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Missing Millions: Elton John arrives at High Court
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Elton swaps concert stage for legal centre stage

Wednesday 15
November 2000 @ 21:15

Elton John took centre stage at London’s High Court on November 15, 2000, in a 20 million pound legal battle against the “men in suits”.


Sir Elton, who was wearing a sombre grey suit himself, is suing Andrew Haydon, of Elton’s former management company John Reid Enterprises (JRE), and City accountancy firm PricewaterhouseCoopers, which looked after his

business interests.


Elton took the witness stand in court 17 in London’s drab, wood-panelled and grey stone Royal Courts of Justice. He was giving evidence from the same witness box where pop stars Bruce Springsteen and Robbie Williams have also stood in previous entertainment industry legal battles.


The hearing is expected to last up to eight weeks and involves allegations against both the accountancy firm and Andrew Haydon, former managing director of management company John Reid Enterprises.


Elton’s lawyer, Gordon Pollock, has said that the star had an aversion to “men in suits” — lawyers, accountants and others — who badgered him about boring financial details. Pollock said that rather than get involved in that side of the business, Elton hired others to do the tedious administrative tasks. He had, said Pollock, “trusted them implicitly” and paid them well for their services.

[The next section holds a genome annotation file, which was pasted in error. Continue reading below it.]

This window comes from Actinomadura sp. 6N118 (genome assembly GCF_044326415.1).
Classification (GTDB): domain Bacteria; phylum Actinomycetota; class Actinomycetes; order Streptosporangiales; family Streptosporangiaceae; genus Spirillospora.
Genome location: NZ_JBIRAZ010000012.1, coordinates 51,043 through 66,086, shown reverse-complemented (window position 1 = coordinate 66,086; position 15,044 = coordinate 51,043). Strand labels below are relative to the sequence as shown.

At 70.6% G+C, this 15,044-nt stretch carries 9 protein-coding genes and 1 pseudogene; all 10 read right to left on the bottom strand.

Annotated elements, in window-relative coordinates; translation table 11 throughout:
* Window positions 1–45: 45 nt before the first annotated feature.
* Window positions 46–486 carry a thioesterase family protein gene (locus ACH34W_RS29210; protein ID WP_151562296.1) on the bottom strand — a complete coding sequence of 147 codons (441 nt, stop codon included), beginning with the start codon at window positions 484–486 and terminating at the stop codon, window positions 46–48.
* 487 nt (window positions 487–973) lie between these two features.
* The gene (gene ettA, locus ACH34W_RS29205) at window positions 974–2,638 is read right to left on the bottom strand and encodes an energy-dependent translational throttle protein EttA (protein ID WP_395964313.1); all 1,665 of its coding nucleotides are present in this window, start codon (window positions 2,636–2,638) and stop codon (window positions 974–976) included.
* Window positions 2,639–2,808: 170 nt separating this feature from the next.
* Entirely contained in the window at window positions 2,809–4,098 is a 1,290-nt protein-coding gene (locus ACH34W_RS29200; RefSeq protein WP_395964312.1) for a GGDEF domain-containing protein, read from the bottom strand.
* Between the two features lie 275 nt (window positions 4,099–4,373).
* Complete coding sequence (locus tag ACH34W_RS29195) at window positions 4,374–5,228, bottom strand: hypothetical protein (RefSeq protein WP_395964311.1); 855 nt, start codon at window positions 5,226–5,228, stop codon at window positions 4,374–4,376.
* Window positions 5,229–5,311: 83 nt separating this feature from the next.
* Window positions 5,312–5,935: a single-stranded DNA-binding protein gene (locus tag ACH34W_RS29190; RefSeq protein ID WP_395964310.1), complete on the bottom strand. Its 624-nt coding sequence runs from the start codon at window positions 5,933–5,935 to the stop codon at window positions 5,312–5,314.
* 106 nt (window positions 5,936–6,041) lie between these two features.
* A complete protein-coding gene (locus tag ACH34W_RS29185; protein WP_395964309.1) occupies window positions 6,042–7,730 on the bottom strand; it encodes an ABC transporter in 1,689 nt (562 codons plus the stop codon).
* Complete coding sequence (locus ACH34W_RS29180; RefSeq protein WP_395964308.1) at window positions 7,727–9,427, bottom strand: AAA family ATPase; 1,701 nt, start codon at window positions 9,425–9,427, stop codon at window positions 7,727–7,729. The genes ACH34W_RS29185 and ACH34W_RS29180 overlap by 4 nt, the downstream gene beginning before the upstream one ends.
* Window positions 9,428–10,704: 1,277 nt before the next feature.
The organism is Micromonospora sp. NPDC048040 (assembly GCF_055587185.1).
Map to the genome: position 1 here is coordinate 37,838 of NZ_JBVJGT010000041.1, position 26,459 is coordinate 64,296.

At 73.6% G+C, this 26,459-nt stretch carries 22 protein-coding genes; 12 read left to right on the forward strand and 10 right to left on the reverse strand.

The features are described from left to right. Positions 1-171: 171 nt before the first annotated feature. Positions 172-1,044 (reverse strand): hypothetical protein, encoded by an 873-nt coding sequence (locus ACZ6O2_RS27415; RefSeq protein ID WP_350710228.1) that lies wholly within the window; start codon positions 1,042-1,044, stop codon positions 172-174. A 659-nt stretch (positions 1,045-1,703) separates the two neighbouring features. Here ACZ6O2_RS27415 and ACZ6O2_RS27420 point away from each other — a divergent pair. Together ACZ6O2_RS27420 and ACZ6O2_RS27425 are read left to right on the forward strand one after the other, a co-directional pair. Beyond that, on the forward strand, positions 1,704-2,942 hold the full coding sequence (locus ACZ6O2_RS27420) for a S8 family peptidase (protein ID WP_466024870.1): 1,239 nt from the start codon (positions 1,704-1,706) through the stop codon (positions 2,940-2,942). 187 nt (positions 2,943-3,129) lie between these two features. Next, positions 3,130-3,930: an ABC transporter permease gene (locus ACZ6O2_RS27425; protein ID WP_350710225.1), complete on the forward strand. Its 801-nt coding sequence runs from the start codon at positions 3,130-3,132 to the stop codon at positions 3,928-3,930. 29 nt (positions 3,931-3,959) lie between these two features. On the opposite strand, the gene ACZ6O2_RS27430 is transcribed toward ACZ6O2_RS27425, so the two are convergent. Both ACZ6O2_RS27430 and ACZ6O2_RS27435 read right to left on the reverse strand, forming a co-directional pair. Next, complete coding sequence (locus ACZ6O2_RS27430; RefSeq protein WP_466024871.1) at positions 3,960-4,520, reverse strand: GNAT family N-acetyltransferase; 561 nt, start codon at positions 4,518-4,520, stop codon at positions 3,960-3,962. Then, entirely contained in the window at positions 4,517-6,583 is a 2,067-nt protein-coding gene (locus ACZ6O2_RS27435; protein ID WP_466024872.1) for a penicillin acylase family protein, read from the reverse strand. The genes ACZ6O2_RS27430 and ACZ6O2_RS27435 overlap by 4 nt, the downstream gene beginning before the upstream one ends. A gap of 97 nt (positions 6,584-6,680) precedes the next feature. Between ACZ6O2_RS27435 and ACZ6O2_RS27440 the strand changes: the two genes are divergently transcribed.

On November 15, 2000, Elton was questioned about his dealings with the John Reid organisation and what its role was. Pollock said Elton had expressed the view that John Reid’s remuneration had been generous, but that the star had been prepared to pay for “an all-inclusive service”. Pollock asked what Sir Elton understood by an all-inclusive service.


Elton said: “To me the all-inclusive service would be payments of agents’ fees, looking after my recording career, running my companies, more or less everything. An all-encompassing service.” Pollock has claimed that PriceWaterhouseCoopers had regarded Elton as “a nice little earner”.


However, the judge has been told that the accountancy firm had looked carefully at the criticisms and had rejected them. Their lawyer, Mark Hapgood, has told the court that the firm had acted for Elton for 11 years and regretted that the dispute had arisen. Elton’s personal claim is backed by three of his companies, W Bong Ltd, J Bondi Ltd and Happenspace Ltd.


The case continues. court reporters will also continue to bring you the latest breaking news about this court case, and provide succinct context and relevant legal notes to guide you through a complex case, in the weeks ahead. Please be aware that is unwilling to prejudice the court hearing, and its expert panel will therefore not offer any “what it all could lead to” analysis of the deliberations until the trial closes.